The reaction to John Stott’s death in 2011 at the age of 90 was extraordinary. The news was covered on the BBC, in every UK broadsheet and across the world’s media, including The New York Times. The Archbishop of Canterbury at the time, Rowan Williams, noted that: “The death of John Stott will be mourned by countless Christians throughout the world. During a long life of unsparing service and witness, John won a unique place in the hearts of all who encountered him, whether in person or through his many books.” In a statement, the American evangelist Billy Graham said: “The evangelical world has lost one of its greatest spokesmen, and I have lost one of my closest friends and advisors.”
It was not only in death that Stott’s influence and leadership were recognised. During his lifetime, Church historian and Provost of Southwark, David Edwards, described him, aside from former Archbishop William Temple, as “the most influential clergyman in the Church of England during the 20th century”. In 2005 Time magazine ranked Stott among the 100 most influential people in the world.
John Robert Walmsley Stott was born in London on 27 April 1921 to Sir Arnold and Emily ‘Lily’ Stott. His father was a Harley Street physician and self-confessed agnostic, while his mother, who had been raised Lutheran, attended the nearby All Souls Church Langham Place, opposite the BBC. At the age of eight, Stott was sent to Oakley Hall prep school, now a hotel, followed by Rugby School. It was there that in 1938, aged 16, he heard Eric Nash (nicknamed ‘Bash’), a Church of England cleric and schools worker, give a talk based on Pilate’s question: “What shall I do, then, with Jesus who is called the Messiah?” (see Matthew 27:22). Stott later remarked that this “hit him between the eyes” because he had no idea he had to do anything with Jesus.
After the talk, Stott continued to ask questions of the visiting clergyman, who took him for a drive in his car and explained the gospel to him. During the remainder of the afternoon and into the evening, Stott considered the cost of discipleship. That night, at about 10 o’clock, he crept out of bed in his dormitory, knelt by his bedside and gave his life to Christ. Stott later explained that he saw no flash of lightning, heard no peals of thunder and experienced no electric shock, but the following day he knew something profound had happened. Indeed, this simple step changed the entire direction, course and quality of his life. ‘Bash’ continued to pray for Stott and wrote to him every week for five years, advising him on how to grow in his Christian life.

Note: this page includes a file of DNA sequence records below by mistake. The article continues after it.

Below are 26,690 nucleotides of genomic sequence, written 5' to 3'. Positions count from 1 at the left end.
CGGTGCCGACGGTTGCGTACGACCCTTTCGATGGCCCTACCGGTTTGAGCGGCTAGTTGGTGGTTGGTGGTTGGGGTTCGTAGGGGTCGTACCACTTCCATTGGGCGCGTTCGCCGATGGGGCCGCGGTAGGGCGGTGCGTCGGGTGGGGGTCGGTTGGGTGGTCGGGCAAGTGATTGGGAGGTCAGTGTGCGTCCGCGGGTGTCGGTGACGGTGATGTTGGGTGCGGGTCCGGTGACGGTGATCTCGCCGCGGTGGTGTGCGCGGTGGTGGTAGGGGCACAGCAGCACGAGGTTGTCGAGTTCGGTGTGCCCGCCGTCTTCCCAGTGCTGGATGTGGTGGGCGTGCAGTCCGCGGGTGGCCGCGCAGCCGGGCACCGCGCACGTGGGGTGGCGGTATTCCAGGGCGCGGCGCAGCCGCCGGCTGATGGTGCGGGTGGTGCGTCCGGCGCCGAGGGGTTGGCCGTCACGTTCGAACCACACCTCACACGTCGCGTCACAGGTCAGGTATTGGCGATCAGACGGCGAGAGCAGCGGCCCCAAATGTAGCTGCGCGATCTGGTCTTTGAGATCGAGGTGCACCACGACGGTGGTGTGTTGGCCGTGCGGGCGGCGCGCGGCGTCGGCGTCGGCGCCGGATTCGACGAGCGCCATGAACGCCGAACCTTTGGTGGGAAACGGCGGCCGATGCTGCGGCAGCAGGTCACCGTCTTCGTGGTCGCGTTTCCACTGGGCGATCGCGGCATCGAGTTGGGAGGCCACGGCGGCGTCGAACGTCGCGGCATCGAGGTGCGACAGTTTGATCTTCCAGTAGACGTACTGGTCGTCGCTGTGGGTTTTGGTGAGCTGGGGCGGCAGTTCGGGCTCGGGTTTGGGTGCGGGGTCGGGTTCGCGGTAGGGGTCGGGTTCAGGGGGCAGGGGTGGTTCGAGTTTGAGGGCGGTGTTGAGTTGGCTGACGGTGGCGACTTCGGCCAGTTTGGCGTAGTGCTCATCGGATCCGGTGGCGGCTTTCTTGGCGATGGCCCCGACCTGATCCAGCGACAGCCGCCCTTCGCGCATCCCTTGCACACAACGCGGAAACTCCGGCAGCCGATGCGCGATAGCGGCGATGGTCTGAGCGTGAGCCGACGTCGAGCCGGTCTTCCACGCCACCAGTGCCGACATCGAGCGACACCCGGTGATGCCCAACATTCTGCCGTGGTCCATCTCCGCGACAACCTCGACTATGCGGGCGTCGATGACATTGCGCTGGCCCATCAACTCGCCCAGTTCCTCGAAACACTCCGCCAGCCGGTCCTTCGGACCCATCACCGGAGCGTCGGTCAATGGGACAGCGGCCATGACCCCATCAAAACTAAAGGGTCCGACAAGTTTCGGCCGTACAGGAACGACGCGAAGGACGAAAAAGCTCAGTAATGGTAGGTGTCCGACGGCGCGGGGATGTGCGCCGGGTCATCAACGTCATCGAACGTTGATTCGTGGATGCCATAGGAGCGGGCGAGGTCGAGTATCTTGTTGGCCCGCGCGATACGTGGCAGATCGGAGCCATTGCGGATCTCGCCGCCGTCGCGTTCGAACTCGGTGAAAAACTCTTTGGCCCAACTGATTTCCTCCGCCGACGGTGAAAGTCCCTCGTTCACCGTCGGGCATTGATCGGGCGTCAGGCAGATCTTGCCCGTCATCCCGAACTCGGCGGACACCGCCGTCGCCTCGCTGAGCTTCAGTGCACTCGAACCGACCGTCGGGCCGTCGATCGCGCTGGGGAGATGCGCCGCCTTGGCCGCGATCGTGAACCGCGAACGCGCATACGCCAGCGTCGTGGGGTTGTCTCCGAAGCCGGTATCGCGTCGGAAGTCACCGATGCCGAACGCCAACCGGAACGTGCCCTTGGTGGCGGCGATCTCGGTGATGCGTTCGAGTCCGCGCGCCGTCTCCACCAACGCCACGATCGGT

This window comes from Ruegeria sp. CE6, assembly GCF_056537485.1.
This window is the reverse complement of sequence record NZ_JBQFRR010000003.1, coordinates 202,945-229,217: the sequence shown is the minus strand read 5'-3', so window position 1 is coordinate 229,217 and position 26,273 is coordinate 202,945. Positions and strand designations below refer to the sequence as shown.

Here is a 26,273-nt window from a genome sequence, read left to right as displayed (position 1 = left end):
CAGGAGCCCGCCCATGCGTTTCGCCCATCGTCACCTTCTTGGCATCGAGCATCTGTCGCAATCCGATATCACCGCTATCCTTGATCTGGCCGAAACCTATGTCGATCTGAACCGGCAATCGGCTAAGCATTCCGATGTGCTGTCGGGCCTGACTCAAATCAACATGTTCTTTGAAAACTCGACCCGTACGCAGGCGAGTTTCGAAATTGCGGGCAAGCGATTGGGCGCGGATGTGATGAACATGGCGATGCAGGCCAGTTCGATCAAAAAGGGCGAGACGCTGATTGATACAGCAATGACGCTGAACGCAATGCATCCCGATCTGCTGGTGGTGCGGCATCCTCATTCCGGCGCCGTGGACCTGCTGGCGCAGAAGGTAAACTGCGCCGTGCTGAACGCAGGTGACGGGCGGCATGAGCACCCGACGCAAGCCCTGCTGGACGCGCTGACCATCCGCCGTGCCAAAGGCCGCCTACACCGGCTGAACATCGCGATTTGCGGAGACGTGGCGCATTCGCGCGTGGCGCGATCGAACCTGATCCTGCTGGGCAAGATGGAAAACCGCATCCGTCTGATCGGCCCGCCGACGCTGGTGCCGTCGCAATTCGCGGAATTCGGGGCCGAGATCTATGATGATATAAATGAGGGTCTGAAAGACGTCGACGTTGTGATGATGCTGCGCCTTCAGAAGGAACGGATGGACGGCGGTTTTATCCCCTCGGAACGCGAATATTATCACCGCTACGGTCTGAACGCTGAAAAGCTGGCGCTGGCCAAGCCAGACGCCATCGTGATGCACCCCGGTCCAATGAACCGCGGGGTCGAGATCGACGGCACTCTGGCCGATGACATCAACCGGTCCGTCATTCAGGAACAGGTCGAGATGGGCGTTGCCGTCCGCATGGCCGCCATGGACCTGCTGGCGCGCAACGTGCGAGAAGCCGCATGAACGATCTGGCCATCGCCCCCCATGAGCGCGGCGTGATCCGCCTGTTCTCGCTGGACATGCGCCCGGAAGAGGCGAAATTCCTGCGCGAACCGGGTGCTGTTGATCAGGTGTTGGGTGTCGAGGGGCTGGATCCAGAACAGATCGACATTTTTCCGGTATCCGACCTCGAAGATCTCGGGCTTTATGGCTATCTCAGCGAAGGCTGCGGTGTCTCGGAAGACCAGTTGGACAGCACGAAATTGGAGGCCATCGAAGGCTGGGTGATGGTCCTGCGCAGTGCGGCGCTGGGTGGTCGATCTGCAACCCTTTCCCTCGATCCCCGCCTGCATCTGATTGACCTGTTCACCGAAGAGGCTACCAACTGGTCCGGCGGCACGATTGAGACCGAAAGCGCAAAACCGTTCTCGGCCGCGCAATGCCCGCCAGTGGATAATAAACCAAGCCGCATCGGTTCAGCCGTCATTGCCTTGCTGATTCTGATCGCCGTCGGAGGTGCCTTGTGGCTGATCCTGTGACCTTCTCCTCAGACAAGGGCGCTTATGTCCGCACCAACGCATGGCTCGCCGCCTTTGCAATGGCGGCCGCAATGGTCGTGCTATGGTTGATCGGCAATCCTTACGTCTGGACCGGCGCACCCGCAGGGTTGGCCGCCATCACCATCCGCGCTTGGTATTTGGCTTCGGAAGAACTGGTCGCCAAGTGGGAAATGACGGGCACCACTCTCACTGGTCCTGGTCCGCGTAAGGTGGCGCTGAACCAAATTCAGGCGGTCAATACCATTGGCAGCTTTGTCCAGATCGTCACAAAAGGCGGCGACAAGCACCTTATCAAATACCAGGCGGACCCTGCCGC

After leaving school, Stott read French and Theology at Trinity College, Cambridge, where ‘Bash’ had also studied. He was active in the Cambridge Inter-Collegiate Christian Union, graduated with a double first, and was elected a senior scholar. Following his time at Trinity, Stott transferred to Ridley Hall where he trained for ordination in the Church of England. He was ordained in 1945 and went on to serve a curacy at his childhood church, All Souls. In 1950, aged only 29, he was appointed rector.
In the years that followed, Stott developed a global reputation as a preacher and Bible expositor. He travelled extensively and authored more than 50 books, some of which appear only in Chinese, Korean or Spanish, as well as numerous articles and papers. His best-known work, Basic Christianity (IVP), sold 2 million copies and has been translated into more than 60 languages. In 1959, he was appointed a Chaplain to the Queen and, on his retirement in 1991, an Extra Chaplain. In 2006 he was awarded a CBE in the New Year Honours’ list, for services to Christian scholarship and the Christian world. Stott remained celibate his entire life. He said the gift of singleness was “more a vocation than an empowerment, although to be sure God is faithful in supporting those he calls”.
Stott’s establishment credentials perhaps suggest a conservative rather than radical disposition, but that characterisation is misleading for a number of reasons. It not only fails to recognise the true meaning of the term ‘radical’ (about which, more later) and the possibility of radical conservatism, but also the fact that Stott’s theology changed over time. So how did this radicalism express itself?
Firstly, Stott was a nonconformist. He understood and practised the often neglected biblical call to God’s people to be different from the culture around them. Stott observed that in the four great sections of scripture (the law, the prophets, the Gospels and the letters), there is the same radical call to nonconformity. Israel was repeatedly warned against conforming to the surrounding nations. Jesus challenged his disciples similarly: “Do not be like them”, he commanded, referring to the religious hypocrites (Matthew 6:8) and “rulers of the Gentiles” (Matthew 20:25). “If we claim to be Christian,” wrote Stott, “we must be like Christ.” Stott was not ambitious for himself, nor did he seek power, status, or wealth – which he gave away.